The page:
Kennel Cough: Causes and Treatments

Kennel Cough: Causes and Treatments

We love our dogs because they watch our backs when we might be in danger and keep us company when we’re feeling sad or lonely. They force us to exercise when we take them out for a walk or a jog around the neighborhood, reducing our risk of high blood pressure, high cholesterol, diabetes, and other heart issues. 


Dogs offer the best companionship at home. You will never feel bored when they’re around them because they will always make you feel loved and appreciated. Since they help us take care of our health, it’s only right that we do the same for them. These canine friends tend to suffer from kennel cough at some point in time. 


You might have heard your dog making some coughing noises as if they are being choked. That condition is most likely to be kennel cough, which we will explore in more detail throughout the article.


When you notice this kind of behavior in your dog, don't worry. At Dope Dog, we aim to help you minimize pain and discomfort for your pet. Here’s some basic information about kennel cough.


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What is Kennel Cough?

Kennel cough can be referred to as canine infectious tracheobronchitis, or canine infectious respiratory disease. It is an upper respiratory infection that affects dogs. 


There are various causative agents, but the most common one is Bordetella bronchiseptica. The second most common strains are parainfluenza virus and Coronavirus. Kennel cough gets its name from its ability to spread rapidly among dogs confined in a shared kennel. 


Bacterial and viral agents are spread through airborne droplets that can be produced through coughing. They also spread when the dogs come in contact with contaminated surfaces or items. Additionally, kennel cough can be a multifactorial infection.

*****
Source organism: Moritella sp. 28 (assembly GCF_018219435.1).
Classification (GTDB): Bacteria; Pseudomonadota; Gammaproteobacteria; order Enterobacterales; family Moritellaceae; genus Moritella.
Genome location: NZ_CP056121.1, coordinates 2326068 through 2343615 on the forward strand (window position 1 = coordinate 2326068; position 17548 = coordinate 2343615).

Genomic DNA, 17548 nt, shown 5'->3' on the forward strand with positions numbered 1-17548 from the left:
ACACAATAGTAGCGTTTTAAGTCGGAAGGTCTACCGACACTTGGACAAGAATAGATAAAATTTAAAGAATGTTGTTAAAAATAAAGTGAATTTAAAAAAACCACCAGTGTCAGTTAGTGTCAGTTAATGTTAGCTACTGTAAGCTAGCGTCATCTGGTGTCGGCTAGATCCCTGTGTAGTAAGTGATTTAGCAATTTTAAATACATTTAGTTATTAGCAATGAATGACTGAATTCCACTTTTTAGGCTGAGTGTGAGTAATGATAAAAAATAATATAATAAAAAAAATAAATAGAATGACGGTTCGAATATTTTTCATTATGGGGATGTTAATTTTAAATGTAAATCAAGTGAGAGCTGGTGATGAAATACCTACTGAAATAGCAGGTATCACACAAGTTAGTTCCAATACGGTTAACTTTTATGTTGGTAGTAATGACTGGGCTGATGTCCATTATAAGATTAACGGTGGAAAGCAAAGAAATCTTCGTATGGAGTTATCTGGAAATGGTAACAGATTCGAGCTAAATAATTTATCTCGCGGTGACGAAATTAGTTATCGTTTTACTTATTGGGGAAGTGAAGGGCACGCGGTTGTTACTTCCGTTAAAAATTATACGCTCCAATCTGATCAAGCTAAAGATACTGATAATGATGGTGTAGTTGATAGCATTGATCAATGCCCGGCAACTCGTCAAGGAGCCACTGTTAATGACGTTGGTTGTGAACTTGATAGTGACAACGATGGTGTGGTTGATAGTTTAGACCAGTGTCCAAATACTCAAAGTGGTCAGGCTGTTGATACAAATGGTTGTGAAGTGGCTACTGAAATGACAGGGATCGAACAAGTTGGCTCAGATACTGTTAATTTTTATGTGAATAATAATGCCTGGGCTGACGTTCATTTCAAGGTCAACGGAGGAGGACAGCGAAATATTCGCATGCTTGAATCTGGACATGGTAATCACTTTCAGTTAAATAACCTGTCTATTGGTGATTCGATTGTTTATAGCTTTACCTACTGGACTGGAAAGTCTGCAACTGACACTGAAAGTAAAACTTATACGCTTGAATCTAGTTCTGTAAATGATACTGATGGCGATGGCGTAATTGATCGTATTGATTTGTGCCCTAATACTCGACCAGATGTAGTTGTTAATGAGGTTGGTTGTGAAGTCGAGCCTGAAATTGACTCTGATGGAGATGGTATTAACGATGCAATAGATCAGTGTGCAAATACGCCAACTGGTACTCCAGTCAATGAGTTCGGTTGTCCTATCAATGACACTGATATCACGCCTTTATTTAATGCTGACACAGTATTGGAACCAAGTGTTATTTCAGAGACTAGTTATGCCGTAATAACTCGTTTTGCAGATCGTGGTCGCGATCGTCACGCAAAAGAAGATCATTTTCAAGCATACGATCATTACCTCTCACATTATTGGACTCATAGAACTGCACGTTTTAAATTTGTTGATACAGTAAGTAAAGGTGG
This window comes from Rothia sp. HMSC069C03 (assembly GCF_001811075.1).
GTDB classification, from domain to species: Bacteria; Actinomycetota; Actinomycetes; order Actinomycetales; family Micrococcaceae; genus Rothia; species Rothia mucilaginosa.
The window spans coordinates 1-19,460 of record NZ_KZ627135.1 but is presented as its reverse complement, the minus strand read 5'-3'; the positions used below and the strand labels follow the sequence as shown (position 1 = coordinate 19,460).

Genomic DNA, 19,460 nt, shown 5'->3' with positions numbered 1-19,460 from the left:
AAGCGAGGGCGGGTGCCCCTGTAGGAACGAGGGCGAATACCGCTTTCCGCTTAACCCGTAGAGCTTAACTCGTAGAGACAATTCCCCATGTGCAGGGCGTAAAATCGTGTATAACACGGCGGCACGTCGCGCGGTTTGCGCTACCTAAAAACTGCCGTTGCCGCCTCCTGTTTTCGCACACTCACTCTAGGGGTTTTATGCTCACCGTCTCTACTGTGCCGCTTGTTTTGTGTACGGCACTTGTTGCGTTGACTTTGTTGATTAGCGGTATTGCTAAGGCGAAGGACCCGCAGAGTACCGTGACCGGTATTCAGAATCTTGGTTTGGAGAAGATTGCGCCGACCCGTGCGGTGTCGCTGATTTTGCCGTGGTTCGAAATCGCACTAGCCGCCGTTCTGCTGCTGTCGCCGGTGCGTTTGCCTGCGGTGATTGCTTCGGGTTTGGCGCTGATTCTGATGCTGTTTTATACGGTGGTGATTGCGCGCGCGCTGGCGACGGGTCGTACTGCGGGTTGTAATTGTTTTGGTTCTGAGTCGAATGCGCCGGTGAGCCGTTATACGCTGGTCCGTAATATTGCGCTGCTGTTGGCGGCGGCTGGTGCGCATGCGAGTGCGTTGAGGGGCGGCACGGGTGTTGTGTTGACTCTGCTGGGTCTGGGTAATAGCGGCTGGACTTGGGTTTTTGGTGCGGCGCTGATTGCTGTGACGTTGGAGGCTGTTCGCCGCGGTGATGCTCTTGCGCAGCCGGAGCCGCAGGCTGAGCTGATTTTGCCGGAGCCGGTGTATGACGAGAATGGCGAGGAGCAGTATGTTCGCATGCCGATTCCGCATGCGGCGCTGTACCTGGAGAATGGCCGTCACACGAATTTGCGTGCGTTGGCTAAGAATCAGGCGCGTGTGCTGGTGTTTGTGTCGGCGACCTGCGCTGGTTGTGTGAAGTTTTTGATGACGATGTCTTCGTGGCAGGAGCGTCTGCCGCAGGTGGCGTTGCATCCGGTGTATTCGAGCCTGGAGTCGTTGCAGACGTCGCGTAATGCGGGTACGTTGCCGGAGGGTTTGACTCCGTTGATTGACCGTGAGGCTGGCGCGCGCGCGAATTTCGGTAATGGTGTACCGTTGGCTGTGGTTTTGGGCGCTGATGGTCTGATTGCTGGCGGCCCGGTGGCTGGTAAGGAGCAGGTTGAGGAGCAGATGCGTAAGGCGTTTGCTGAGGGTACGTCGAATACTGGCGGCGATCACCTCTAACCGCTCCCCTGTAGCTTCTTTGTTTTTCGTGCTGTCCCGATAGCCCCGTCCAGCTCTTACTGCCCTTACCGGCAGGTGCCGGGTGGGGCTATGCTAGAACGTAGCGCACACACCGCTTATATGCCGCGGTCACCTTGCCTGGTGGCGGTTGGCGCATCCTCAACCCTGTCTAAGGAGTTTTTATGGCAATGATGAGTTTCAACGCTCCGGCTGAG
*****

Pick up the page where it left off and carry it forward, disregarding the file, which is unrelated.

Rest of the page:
1. Bronchiseptica occurs mainly during Autumn and it can be distinguished from the others through symptoms such as vomiting and retching cough. On the other hand, parainfluenza infection is more complicated. It is caused by viruses such as canine adenovirus and distemper virus. They often occur in unvaccinated dogs, and they display symptoms such as fever, conjunctivitis, hacking cough, and rhinitis.  

Dogs get infected by kennel cough through inhalation of viral and bacterial particles. The layer of mucus in the respiratory tract traps viruses, which makes dogs prone to infections. This leads to inflammation of the trachea and larynx.


Some of the factors that increase the risk of kennel cough infection include cold temperatures, exposure to crowded and poorly ventilated kennels, exposure to cigarette smoke, dust, and travel-induced stress.


It is believed that Brachycephalic dog breeds are more susceptible to kennel cough. However, there are no genetic factors that can be associated with the disease. This is because they have longer pallets and narrow respiratory tracts, which retain the pathogens that lead to re-infection.


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What are some causes of kennel cough?

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Various agents can cause kennel cough, but the most common one is Bordetella. The symptoms last for ten days, but the disease will progress for 6- 14 weeks.


Other viruses such as canine influenza and canine distemper combined with this bacterium to weaken its immune system, therefore, making the dog more susceptible to bordetella. Once infected, the agent can attack the respiratory tract cells. This causes issues in the larynx and trachea of your dog.


Some dogs are carriers of this disease, and they put other dogs at risk of contracting the infection if they come into close contact.


Related: How cold is too cold for your dog?

How is Kennel Cough Transmitted


Kennel cough is transmitted in various ways. The following are the most common ways:-

1. Through the Air

Kennel cough is primarily transferred through the air. When infected dogs bark, sneeze, cough, or shed dander, they release microorganisms into the air that can eventually reach other dogs. 


The viruses and bacteria can stay alive for up to two weeks, which gives them plenty of time to transmit to another host. Immunocompromised dogs will have earlier or more severe symptoms than healthy dogs.

2. Contact with Contaminated Objects